What’s more, Ivanov has not retired; he has been promoted. Although he is no longer directly linked to the Defense Ministry, he has been confirmed as the person in charge of the military-industrial complex (and the lobbyist for it, by definition). In his farewell speech at the Defense Ministry, Ivanov said: “I shall strive to support our Army and Navy from the standpoint of industry and innovation technologies.” Everyone knows what this kind of “support” means. We seem to be heading for a repeat of the Soviet-era situation: the military-industrial complex, powerful within the bureaucracy, will be able to spend defense funding without any oversight, imposing extremely expensive, unsuitable, and useless forms of military hardware under the guise of “innovation technologies.”

Think of the Project 1143 aircraft-carriers: about five were built, and all turned out to be useless cripple-ships, including the last of them – the Admiral Kuznetsov aircraft-carrier, which has spent almost all its unfortunate life in dock for repairs. There were the Yak-38 vertical take-off aircraft, meant for the same aircraft-carriers; they couldn’t fly far, and could hardly carry any weapons. There were the T-72 and T-80 tanks, with weapons-loading equipment located at the bottom of the crew compartment – so that even a light hit would cause ammunition to explode, killing the crew. The same tanks had dynamic defense devices developed to defend against Russian-made shells, but easily penetrated by Western-made shells. And there’s the K-50 Black Shark single-seater strike helicopter, which the Armed Forces have been trying to avoid for the past 20 years.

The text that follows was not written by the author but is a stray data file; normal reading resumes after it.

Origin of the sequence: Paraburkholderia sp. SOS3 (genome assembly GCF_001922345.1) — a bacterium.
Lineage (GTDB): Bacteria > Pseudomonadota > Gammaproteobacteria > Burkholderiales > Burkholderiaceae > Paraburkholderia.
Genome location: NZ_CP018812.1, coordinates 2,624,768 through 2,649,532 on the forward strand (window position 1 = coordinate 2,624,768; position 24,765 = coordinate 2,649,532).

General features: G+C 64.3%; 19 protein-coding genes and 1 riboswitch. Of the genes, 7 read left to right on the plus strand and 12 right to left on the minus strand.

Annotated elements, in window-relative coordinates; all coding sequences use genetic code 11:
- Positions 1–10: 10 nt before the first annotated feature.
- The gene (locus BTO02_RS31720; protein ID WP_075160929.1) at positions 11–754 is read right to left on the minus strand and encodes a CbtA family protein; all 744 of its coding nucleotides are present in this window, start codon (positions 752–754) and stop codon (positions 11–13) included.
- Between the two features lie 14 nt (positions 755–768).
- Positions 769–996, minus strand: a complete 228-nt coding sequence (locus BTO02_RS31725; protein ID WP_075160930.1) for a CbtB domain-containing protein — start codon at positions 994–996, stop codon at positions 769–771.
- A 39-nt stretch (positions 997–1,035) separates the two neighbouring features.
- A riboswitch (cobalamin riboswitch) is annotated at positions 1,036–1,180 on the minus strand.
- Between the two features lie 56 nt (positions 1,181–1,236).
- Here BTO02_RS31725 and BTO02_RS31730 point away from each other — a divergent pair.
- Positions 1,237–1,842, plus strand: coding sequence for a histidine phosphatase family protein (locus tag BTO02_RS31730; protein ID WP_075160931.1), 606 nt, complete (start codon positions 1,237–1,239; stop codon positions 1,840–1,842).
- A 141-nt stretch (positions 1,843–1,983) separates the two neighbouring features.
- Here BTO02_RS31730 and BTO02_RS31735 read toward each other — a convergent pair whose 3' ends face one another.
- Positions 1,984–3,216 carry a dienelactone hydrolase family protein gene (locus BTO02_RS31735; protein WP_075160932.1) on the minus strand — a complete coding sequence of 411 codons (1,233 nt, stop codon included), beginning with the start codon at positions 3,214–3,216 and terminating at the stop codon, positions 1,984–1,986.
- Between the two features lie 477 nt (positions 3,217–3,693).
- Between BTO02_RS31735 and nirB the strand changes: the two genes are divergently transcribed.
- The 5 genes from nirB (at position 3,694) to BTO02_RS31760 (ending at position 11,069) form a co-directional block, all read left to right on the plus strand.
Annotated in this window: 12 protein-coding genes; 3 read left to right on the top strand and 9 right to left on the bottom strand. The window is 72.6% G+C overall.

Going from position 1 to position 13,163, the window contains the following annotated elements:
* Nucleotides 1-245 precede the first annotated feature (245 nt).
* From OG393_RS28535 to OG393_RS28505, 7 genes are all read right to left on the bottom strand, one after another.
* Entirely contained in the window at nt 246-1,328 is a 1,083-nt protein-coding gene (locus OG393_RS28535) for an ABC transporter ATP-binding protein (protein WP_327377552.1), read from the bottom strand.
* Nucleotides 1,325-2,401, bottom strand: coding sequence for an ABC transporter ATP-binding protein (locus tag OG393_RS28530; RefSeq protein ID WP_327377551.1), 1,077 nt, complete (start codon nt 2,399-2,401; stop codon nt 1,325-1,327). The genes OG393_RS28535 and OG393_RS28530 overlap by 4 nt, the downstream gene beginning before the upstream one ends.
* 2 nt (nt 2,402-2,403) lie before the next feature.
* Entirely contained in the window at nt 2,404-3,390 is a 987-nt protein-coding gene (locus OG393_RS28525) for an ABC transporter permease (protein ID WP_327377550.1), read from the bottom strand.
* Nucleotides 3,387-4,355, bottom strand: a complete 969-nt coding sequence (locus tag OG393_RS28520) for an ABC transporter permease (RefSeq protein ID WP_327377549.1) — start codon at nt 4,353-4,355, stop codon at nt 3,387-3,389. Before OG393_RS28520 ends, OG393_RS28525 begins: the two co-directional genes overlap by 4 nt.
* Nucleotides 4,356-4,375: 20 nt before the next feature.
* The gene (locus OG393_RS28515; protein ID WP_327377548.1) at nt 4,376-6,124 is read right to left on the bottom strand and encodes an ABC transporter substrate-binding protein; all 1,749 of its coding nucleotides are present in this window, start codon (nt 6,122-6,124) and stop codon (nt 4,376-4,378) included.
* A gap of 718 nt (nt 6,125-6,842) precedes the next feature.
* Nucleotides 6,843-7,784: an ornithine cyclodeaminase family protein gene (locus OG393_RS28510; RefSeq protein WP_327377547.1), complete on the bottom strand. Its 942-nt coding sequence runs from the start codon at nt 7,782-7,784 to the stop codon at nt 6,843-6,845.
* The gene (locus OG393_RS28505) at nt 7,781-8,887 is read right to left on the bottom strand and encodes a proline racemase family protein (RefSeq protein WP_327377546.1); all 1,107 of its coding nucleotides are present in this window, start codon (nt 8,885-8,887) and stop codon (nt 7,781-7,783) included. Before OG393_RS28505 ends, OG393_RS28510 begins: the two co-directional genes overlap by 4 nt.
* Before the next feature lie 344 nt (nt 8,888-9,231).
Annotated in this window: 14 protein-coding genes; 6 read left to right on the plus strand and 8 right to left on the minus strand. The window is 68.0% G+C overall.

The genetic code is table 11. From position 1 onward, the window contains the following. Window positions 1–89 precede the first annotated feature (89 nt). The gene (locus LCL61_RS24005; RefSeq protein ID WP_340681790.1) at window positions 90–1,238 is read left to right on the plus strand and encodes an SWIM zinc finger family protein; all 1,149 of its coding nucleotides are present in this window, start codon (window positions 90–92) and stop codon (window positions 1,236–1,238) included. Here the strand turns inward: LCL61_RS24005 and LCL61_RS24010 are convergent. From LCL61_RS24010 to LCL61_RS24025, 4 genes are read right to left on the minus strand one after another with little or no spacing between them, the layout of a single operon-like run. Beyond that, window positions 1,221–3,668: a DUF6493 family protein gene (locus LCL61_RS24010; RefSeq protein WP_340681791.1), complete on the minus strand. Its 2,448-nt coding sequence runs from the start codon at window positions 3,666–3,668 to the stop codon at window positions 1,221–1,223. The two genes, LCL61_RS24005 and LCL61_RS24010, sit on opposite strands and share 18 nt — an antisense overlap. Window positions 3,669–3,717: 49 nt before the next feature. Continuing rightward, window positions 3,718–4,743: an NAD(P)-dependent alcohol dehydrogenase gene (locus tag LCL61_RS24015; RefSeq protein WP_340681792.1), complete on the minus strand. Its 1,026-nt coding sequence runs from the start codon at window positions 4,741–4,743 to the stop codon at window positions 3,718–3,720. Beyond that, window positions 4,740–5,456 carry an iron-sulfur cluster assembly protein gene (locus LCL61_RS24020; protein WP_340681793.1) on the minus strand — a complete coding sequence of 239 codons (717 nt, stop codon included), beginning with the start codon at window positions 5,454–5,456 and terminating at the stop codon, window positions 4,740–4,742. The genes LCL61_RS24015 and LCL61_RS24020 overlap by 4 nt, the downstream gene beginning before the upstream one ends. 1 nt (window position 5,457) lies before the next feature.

Under Ivanov’s leadership, a great deal of money was wasted on the pointless “maneuverable supersonic warhead.” Costly imported equipment was purchased for the mountain brigades established on Putin’s orders. But there still aren’t any combat-capable mountain brigades, since Russia has no officers or specialists with mountain warfare skills, and nowhere to train them.

Of course, the defense industry always strives to induce the Armed Forces to buy the costly armaments it wants to produce, rather than what the Armed Forces actually need. In present-day Russia, where civil society is crushed by the Kremlin and the press is crushed by censorship, the only way to restrain sector lobbying is by using bureaucratic counterweights. Instead, as part of the process of grooming Putin’s successor, the omnipotent and non-accountable Ivanov has been placed in a position to impose costly and uncompetitive products on the military and the airlines.